Know Your Customer (KYC) has become an inescapable part of life. Financial institutions, governments, immigration services, and (in some countries) even mobile phone companies are asking for highly personal information to identify customers.
They don’t do it for fun, obviously, but instead to fight money laundering and terrorist financing. Whether these measures work is up for debate, but it is without question that KYC is here to stay.
Good intentions do not excuse poor execution however, and it seems obvious that asking companies to store vast amounts of highly personal data is a bad idea. Facebook, Google and Amazon are just a few of the multi-billion dollar platforms that have experienced significant data breaches in 2018. If these financial juggernauts can’t be trusted to keep your highly sensitive data safe, then what hope does the 5 person startup have? None.
So what is the solution?
The advantages of decentralized identity management
The reason why data breaches have become so common, is that centrally stored data silos are incredibly attractive targets for hackers and other malicious actors. Large volumes of contact information or financial data can translate into huge sums of money for those who have access. The solution to this problem is to store data locally.
By storing personal information on our local devices we increase the complexity for malicious actors to launch an attack. It is much easier to hack one database and acquire its contents than it is to breach thousands of personal devices and retrieve any valuable information.
Another disadvantage with the current system of digital identity management involves the lack of transparency. Once we register for a service, we let go of our personal data, which is typically stored on centralized servers and monetized. In the case of Google and Facebook your behaviour is logged and segmented for advertisers to target. That is why you might see location specific advertising while using either platform: because your information has been sold to the highest bidder.
You might think that you are only providing your name and email address, but in reality your locations, interests, contacts and much more are collected and used to generate revenue.
Monetization is not a dirty word, and you might wonder what all the fuss is about.
Well, the problem is the lack of transparency. You should be fully aware of the information that is being collected and in a position to grant and rescind access to that information.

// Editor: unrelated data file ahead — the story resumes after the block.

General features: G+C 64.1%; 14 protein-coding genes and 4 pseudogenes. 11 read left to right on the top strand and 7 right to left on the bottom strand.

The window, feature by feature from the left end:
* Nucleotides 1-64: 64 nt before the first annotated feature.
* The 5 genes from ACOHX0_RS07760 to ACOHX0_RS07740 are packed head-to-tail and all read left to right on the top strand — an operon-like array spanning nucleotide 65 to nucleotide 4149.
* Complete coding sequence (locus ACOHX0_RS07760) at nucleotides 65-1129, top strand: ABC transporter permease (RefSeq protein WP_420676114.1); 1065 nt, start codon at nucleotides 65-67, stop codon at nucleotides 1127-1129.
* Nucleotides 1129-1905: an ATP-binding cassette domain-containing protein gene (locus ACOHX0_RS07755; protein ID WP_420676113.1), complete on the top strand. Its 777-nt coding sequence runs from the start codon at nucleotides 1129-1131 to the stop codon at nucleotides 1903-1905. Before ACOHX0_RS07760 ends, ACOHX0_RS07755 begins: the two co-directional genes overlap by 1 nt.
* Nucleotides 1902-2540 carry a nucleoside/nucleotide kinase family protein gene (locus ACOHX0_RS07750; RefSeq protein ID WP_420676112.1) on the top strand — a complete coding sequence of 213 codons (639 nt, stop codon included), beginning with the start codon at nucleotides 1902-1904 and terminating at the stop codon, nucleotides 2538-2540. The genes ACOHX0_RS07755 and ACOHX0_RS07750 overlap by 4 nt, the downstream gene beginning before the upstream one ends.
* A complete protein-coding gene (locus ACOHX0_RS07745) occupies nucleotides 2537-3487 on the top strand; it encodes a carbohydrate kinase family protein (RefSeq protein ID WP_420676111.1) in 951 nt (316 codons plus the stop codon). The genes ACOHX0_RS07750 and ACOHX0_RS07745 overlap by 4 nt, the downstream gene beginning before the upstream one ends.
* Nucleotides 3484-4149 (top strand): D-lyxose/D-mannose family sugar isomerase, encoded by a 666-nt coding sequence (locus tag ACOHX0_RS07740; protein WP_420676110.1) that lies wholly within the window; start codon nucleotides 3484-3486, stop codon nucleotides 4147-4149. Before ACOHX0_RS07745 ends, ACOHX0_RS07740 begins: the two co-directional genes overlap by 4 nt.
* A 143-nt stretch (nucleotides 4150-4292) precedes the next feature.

This is why we built the SelfKey Identity Wallet.
What is the SelfKey Identity Wallet?
The SelfKey Identity Wallet is a free desktop application which allows you to easily manage your digital identity.
More specifically, the Wallet lets you save all the information which is typically required to register for a service on your local devices. All data and documents remain on your devices – not on a SelfKey server or on the blockchain. No one has access to your information but you and it can never be shared without your consent. This includes identification documents, proof of residence, name, email address and a host of other data points.
In the Identity Wallet, the collection of data points is referred to as your SelfKey ID.
As you can see from the screenshot provided above, the SelfKey ID comprises a number of KYC relevant data points, and can be easily managed through the Identity Wallet. Here you can upload documents, securely enter personal data and collect all the information a service provider might typically ask for.
How can I use my SelfKey ID?
The SelfKey ID is a crucial component of two features we will be releasing shortly:
The SelfKey Marketplace will allow you to explore, compare and sign up for service providers in over 10 verticals. Using the Marketplace you will be able to easily open a company abroad, get a second passport or register with an exchange. The advantage of the Marketplace is that it is significantly more convenient. Not only will you be able to find service providers more easily, but you will be able to use your SelfKey ID to skip the typically long KYC-onboarding process.
In addition to the increased convenience, you will also be able to enjoy much more transparency as to which information is shared. Below you can see a screenshot of the KYC requirements for one of the listed exchanges.
As mentioned previously, the SelfKey ID will also come into play for Login with SelfKey. Have you ever registered or logged into a service using Login with Google or Facebook? Well, as recent data breaches show, logging in with the help of centralized platforms like Google and Facebook poses significant security risks.
With Login with SelfKey you get the same level of convenience but with blockchain level encryption. More specifically, Login with SelfKey will be both a typical button viewable in the login area of partner websites, as well as a handy chrome extension. Both features connect directly with your SelfKey, meaning they only work if your ID contains the required information. Once your SelfKey ID is completed and these two features are launched, you will be able to conveniently and securely access partner sites.
Thanks for reading and don’t forget to download the wallet.